Drought is ravaging Italy’s risotto rice – could biotech help?

Record heat and drought are hitting crops and food supply in the U.S. and around the world – and the latest victim is the rice crop in Italy.

The bleak picture Corriere della Sera presented shows Italy’s worst drought in the last seven decades is drying up rice flats where premium risotto rice, Arborio, has been grown for centuries.

“Because there is no more water in the fields, we seriously risk not having risotto on the table next year,” locals warn.

Due to the limited precipitation and above-average temperatures, the hydrometric level of Po, Italy’s largest river, dropped to -3.7 meters at Ponte della Becca, near Pavia, where last June was a meter taller, shows the data from Coldiretti, Italy’s largest agriculture union. 

An emergency was declared in five northern regions of Italy due to drought affecting “30-40% percent of the seasonal harvest and half the livestock farming in the Po Valley,” reported VOA.

Heat and drought will harm food security

As the UN Food and Agriculture Organization (FAO) explained, as quoted by the AP, “drought stress is the most damaging factor for rice, especially in the early stages of its growth.”

Ongoing food supply challenges will only get worse around the world, including in the U.S., if we don’t address climate change, warns the FAO.

“Climate change is indeed exacerbating drought in many parts of the world, increasing its frequency, severity, and duration,” says FAO.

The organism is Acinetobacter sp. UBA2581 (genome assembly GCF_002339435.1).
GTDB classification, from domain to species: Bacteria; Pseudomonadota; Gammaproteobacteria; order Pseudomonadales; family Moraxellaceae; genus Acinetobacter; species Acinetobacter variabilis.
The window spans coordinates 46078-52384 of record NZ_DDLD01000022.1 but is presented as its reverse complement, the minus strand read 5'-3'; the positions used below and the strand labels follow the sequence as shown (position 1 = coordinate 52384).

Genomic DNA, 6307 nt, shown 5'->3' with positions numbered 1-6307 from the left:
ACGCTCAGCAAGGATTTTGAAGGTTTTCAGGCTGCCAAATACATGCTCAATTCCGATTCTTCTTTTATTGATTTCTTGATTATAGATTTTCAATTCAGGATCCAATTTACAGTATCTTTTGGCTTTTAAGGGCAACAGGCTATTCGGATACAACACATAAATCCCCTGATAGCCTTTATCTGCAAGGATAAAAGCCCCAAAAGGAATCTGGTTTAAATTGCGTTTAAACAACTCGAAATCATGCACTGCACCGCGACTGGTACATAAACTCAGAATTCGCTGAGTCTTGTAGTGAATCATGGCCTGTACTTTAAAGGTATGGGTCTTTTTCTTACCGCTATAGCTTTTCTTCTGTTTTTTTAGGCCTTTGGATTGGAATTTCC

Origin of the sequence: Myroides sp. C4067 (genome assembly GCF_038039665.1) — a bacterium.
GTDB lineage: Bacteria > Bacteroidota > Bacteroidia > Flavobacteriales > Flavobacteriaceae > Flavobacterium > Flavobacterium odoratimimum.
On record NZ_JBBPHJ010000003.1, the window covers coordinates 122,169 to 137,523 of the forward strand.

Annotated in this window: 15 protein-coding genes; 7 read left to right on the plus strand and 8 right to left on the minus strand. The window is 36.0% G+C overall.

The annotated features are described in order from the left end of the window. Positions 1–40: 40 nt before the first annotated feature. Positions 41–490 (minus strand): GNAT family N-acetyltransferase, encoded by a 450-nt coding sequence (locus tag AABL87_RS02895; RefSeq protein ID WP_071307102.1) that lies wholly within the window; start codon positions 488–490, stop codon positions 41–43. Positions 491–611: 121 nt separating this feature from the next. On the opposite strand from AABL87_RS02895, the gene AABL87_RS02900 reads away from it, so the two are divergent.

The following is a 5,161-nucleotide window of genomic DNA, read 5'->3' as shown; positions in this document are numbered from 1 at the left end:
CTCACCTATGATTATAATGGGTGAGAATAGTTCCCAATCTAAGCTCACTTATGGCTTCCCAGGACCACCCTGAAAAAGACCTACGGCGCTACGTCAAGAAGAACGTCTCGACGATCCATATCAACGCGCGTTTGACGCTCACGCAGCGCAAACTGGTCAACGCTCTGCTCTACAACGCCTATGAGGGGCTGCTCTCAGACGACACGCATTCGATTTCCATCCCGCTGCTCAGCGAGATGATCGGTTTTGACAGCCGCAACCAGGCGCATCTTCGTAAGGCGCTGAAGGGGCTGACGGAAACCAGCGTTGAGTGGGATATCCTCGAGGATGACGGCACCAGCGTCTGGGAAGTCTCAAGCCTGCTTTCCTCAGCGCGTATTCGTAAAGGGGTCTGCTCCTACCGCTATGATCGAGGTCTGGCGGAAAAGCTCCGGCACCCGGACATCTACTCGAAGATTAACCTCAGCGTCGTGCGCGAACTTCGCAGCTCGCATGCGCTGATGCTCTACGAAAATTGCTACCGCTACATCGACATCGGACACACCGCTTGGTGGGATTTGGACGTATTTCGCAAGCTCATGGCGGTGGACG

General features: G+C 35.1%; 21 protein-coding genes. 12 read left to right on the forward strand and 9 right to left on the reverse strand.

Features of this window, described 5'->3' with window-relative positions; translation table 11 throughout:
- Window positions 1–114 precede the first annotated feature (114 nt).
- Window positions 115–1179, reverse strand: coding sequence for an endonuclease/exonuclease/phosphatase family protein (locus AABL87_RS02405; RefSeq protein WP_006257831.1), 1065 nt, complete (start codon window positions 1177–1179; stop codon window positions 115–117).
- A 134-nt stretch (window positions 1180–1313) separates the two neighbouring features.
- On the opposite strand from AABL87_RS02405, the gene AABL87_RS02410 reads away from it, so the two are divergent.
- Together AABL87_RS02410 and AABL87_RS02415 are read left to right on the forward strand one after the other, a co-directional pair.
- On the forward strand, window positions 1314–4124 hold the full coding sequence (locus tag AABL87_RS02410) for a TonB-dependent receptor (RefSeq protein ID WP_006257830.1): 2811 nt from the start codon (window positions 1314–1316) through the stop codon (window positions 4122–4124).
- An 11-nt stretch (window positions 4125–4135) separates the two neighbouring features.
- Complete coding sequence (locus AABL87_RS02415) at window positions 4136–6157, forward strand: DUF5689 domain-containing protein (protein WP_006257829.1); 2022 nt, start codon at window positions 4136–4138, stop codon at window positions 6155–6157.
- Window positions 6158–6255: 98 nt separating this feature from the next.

Biotech can help mitigate climate change

Stefano Greppi, President of Coldiretti Pavia, stressed that “it has to rain since there is no plan B.”

However, there is a plan B – biotechnology, that is.

In the short term, gene editing can make crops more resilient, producing drought-resistant rice (and other crops as we’ve previously written). As an added bonus, gene editing can also improve the nutrition of rice.

In the long term, biotech solutions can help us mitigate climate change, especially by reducing our dependence on fossil fuels and reducing the footprint of manufacturing and agriculture, a recent Biotechnology Innovation Organization (BIO) report has detailed.

“To meet the challenge of climate change, and foster resiliency and sustainability throughout the agricultural value chain, it is crucial to lead with science and U.S. innovation,” said BIO President and CEO Dr. Michelle McMurry-Heath in STAT News.

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